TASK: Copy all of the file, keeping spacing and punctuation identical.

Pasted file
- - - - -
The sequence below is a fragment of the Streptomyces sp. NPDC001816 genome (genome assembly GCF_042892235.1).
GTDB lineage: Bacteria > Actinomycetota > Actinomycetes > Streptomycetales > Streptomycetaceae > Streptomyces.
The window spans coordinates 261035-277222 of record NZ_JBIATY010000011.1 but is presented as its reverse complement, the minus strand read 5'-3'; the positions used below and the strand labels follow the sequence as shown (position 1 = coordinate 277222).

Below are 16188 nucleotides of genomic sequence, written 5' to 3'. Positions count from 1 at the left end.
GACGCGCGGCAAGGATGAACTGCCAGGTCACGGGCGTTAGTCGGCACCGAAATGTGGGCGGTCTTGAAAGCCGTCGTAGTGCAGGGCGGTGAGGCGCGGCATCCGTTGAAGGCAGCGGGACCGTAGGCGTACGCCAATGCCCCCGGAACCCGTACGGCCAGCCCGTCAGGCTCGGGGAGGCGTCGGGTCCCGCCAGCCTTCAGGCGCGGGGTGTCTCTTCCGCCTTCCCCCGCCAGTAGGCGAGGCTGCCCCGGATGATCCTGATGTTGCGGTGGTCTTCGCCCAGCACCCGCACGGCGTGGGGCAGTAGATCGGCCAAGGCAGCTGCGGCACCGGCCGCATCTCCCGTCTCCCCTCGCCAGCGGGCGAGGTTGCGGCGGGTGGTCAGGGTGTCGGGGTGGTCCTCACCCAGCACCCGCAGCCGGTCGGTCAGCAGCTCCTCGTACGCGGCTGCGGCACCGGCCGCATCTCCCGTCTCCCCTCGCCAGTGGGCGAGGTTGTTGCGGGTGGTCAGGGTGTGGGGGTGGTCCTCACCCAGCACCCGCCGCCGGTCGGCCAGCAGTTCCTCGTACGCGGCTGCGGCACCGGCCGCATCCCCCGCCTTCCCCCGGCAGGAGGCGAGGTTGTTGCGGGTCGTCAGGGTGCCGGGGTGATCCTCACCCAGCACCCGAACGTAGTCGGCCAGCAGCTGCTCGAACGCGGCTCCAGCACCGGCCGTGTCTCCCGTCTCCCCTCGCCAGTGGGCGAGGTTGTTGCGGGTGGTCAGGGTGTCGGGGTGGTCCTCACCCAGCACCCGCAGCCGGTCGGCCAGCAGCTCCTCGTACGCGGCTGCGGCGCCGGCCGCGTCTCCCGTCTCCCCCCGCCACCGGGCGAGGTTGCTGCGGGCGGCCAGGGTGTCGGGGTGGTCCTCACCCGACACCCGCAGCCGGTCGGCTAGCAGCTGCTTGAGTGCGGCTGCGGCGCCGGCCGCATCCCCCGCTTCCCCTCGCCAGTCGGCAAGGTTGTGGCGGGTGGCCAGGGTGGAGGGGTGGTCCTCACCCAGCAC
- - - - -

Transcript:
The sequence below is a fragment of the Streptomyces sp. NPDC001816 genome (genome assembly GCF_042892235.1).
GTDB lineage: Bacteria > Actinomycetota > Actinomycetes > Streptomycetales > Streptomycetaceae > Streptomyces.
The window spans coordinates 261035-277222 of record NZ_JBIATY010000011.1 but is presented as its reverse complement, the minus strand read 5'-3'; the positions used below and the strand labels follow the sequence as shown (position 1 = coordinate 277222).

Below are 16188 nucleotides of genomic sequence, written 5' to 3'. Positions count from 1 at the left end.
GACGCGCGGCAAGGATGAACTGCCAGGTCACGGGCGTTAGTCGGCACCGAAATGTGGGCGGTCTTGAAAGCCGTCGTAGTGCAGGGCGGTGAGGCGCGGCATCCGTTGAAGGCAGCGGGACCGTAGGCGTACGCCAATGCCCCCGGAACCCGTACGGCCAGCCCGTCAGGCTCGGGGAGGCGTCGGGTCCCGCCAGCCTTCAGGCGCGGGGTGTCTCTTCCGCCTTCCCCCGCCAGTAGGCGAGGCTGCCCCGGATGATCCTGATGTTGCGGTGGTCTTCGCCCAGCACCCGCACGGCGTGGGGCAGTAGATCGGCCAAGGCAGCTGCGGCACCGGCCGCATCTCCCGTCTCCCCTCGCCAGCGGGCGAGGTTGCGGCGGGTGGTCAGGGTGTCGGGGTGGTCCTCACCCAGCACCCGCAGCCGGTCGGTCAGCAGCTCCTCGTACGCGGCTGCGGCACCGGCCGCATCTCCCGTCTCCCCTCGCCAGTGGGCGAGGTTGTTGCGGGTGGTCAGGGTGTGGGGGTGGTCCTCACCCAGCACCCGCCGCCGGTCGGCCAGCAGTTCCTCGTACGCGGCTGCGGCACCGGCCGCATCCCCCGCCTTCCCCCGGCAGGAGGCGAGGTTGTTGCGGGTCGTCAGGGTGCCGGGGTGATCCTCACCCAGCACCCGAACGTAGTCGGCCAGCAGCTGCTCGAACGCGGCTCCAGCACCGGCCGTGTCTCCCGTCTCCCCTCGCCAGTGGGCGAGGTTGTTGCGGGTGGTCAGGGTGTCGGGGTGGTCCTCACCCAGCACCCGCAGCCGGTCGGCCAGCAGCTCCTCGTACGCGGCTGCGGCGCCGGCCGCGTCTCCCGTCTCCCCCCGCCACCGGGCGAGGTTGCTGCGGGCGGCCAGGGTGTCGGGGTGGTCCTCACCCGACACCCGCAGCCGGTCGGCTAGCAGCTGCTTGAGTGCGGCTGCGGCGCCGGCCGCATCCCCCGCTTCCCCTCGCCAGTCGGCAAGGTTGTGGCGGGTGGCCAGGGTGGAGGGGTGGTCCTCACCCAGCAC